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Counting Objects by Twos

One of the cool things about small group instructionย is that your lessons often take you down roads you never expected to travel. This week, my third graders were working on adding 3-digit numbers. We were using base-ten blocks to provide the concrete support they need to understand the regrouping process associatedย with the standard algorithm. So, for example, when adding 347 + 286, the students built both numbers with base-10 blocks, combined the ones and traded for a ten, combined the tens and traded for a hundred. Normal stuff, right? But it also meant that they were counting a lot of little unit cubes, and I noticed they were counting them by ones. Now I don’t know when or how I learned about counting objects by twos, pushing aside each group of two as I count it, I just know it’s what I do. So I suggested to one student that he might count the unit cubes by twos. He pushed one unit cube aside and said “two”. Hmmm. I reminded him that if we are counting by twos, we need to move two unit cubes. He nodded his head and started again, this time pushing two cubes at a time. There were a total of 13 unit cubes, and he counted 12 of them by twos. When he pushed the last single cube aside, he said 14. I asked, “Because 12 and one more is 14?” He shook his head, counted again, and this time said 13 when he counted the last single cube.

You might think this was a lone case–that’s certainly what I thought. So I decided to ask my other third grader to count the cubes by twos. Pretty much the same story. And then my three fourth graders. I think you can guess the result.

It’s just so interesting because we teach skip-counting by twos and we teach the concept of one more than a number, and those are the skills needed to count objects by twos. But somehow those skills don’t transfer to this application. Skip counting is also connected to multiplicative thinking, yet it’s often taught as simply a rote memorization process–saying the numbers without understanding what they mean.

I’ll wrap this up with a pitch for small group instruction. It’s really difficult to make this type of discovery using whole-group instruction. Working with small groups of students is like mining for treasure every day!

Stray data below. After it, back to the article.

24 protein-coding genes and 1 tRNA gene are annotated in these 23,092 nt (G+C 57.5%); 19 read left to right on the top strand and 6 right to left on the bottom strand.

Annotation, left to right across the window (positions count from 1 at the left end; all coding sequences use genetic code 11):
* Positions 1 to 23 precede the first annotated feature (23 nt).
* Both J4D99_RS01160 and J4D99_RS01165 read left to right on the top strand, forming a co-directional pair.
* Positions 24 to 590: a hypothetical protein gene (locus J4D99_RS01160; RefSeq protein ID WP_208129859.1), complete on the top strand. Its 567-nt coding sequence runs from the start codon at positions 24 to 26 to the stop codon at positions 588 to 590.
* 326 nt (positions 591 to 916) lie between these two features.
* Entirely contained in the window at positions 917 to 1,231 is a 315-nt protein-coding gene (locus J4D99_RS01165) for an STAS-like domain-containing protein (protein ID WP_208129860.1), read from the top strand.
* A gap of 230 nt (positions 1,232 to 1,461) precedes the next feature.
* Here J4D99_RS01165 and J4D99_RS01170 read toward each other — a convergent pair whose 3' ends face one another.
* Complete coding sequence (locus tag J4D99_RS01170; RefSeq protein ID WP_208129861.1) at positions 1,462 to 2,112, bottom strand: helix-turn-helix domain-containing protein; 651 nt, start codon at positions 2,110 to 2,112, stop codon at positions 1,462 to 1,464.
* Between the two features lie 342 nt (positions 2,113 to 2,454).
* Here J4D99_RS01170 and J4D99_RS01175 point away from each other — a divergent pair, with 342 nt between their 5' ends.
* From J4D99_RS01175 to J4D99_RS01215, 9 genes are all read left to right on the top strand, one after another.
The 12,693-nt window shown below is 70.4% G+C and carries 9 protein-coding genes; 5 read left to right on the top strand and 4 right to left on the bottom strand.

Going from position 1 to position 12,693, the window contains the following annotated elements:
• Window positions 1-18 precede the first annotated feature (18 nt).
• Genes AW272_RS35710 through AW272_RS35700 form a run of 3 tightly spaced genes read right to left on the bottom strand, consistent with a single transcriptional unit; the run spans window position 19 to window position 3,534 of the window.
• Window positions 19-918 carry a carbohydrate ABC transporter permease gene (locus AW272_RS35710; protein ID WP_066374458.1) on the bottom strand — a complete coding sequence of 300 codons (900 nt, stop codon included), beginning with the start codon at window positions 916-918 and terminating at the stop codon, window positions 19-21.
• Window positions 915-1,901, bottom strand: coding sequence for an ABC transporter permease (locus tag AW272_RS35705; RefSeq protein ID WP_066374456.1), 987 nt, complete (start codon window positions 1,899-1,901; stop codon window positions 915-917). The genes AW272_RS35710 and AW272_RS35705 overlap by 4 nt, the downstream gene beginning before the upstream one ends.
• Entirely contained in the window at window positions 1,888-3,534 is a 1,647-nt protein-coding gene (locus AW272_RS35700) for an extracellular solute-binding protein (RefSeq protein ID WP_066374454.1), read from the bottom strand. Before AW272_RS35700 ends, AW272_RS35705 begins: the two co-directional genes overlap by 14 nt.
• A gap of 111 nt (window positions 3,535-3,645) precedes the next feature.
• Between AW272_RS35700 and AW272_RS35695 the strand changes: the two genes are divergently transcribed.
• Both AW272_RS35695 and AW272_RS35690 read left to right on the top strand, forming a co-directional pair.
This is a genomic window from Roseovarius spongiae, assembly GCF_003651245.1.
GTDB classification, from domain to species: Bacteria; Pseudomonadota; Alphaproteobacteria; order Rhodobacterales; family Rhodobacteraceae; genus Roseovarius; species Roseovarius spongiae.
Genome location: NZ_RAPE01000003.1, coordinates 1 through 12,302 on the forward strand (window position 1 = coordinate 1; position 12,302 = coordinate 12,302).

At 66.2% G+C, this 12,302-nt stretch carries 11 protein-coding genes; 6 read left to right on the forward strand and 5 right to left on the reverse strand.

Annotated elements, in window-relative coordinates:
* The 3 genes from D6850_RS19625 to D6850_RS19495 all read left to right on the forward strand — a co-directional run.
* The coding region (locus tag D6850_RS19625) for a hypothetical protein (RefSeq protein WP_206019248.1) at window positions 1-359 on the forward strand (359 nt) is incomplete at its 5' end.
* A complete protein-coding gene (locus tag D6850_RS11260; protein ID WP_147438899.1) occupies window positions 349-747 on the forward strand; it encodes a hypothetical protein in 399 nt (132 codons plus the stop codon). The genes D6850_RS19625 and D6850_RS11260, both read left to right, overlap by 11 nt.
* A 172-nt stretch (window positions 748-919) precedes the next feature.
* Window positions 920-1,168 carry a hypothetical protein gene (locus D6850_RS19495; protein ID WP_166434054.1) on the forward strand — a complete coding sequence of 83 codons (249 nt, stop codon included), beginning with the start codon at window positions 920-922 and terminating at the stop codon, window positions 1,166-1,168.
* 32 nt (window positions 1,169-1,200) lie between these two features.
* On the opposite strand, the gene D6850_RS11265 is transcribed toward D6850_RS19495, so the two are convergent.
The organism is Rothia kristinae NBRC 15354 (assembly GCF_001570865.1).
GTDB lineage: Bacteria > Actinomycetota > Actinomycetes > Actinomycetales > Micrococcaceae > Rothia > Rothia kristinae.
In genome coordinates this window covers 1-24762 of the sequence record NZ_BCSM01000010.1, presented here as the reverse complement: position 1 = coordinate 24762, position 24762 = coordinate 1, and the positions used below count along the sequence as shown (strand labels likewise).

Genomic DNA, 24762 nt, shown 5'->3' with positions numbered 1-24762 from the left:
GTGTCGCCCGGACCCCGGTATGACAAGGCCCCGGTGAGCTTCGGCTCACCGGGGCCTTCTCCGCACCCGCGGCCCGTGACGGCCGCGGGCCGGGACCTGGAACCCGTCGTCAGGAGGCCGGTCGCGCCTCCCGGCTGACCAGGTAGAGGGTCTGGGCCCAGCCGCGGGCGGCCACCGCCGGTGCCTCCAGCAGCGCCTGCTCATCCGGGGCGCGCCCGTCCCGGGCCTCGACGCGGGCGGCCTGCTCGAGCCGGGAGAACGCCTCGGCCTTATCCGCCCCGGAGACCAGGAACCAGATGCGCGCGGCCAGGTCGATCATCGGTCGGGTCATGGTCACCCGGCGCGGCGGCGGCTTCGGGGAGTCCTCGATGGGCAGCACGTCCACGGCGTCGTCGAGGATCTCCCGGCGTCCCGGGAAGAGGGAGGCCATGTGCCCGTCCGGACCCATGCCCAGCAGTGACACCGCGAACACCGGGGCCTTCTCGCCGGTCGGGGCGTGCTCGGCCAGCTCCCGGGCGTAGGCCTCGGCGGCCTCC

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  1. I think you pointed out a big part of the problem- counting by twos (and other numbers) “is often taught as simply a rote memorization processโ€“saying the numbers without understanding what they mean.” How can we teach counting by twos to develop deeper understanding. Do students have opportunities to discuss what happens when they count by twos starting at different even numbers, starting at odd numbers, counting odd amounts of objects. Do they create visuals in their heads that help them understand patterns that occur. #elemmathchat

    1. I agree, but I do not think skip counting is the same as understanding skip counting. I think skip counting can be learned by rote as early as pre/k. That once learned, it can be built upon to develop the number sense concepts at various intervals later on.. I appreciated my students having a background in skip counting when it came time to introduce multiplication. They could count an array or set more quickly, etc…..

  2. I started my small group this week. With a class of 28 my small groups are 2 of 14. I know that’s not ideal, but it’s better than whole class. We just got 14 chrome books so I have the independent workers on that. Can you recommend any “free” math sites? I have them using FrontRow and I like that. The reports you get are good ( and a bit scary when I see 12 of my 3rd graders working in the 1st grade range!) I wonder how I could have so many in that range???

  3. I was just talking to a teacher about this the other day before her class started a counting collections activity. I was with a little guy who had 120 chart and this day she wanted them to count by 10s. He said “I get it.” and counted by 10s using the hundred chart. He then progressed to counting his single pom poms by ten. It was a great teaching moment. I called her over because I had just mentioned to her why that rote counting might translate to this… I was like “Come see this!” It was great for the teacher to see too.

  4. I’m going to put circles on the floor in pairs, counting to 20. Then the kids will “walk it out” by putting left foot on the odd number, right foot on the even number. Then progress to counting by 2’s. Thoughts?

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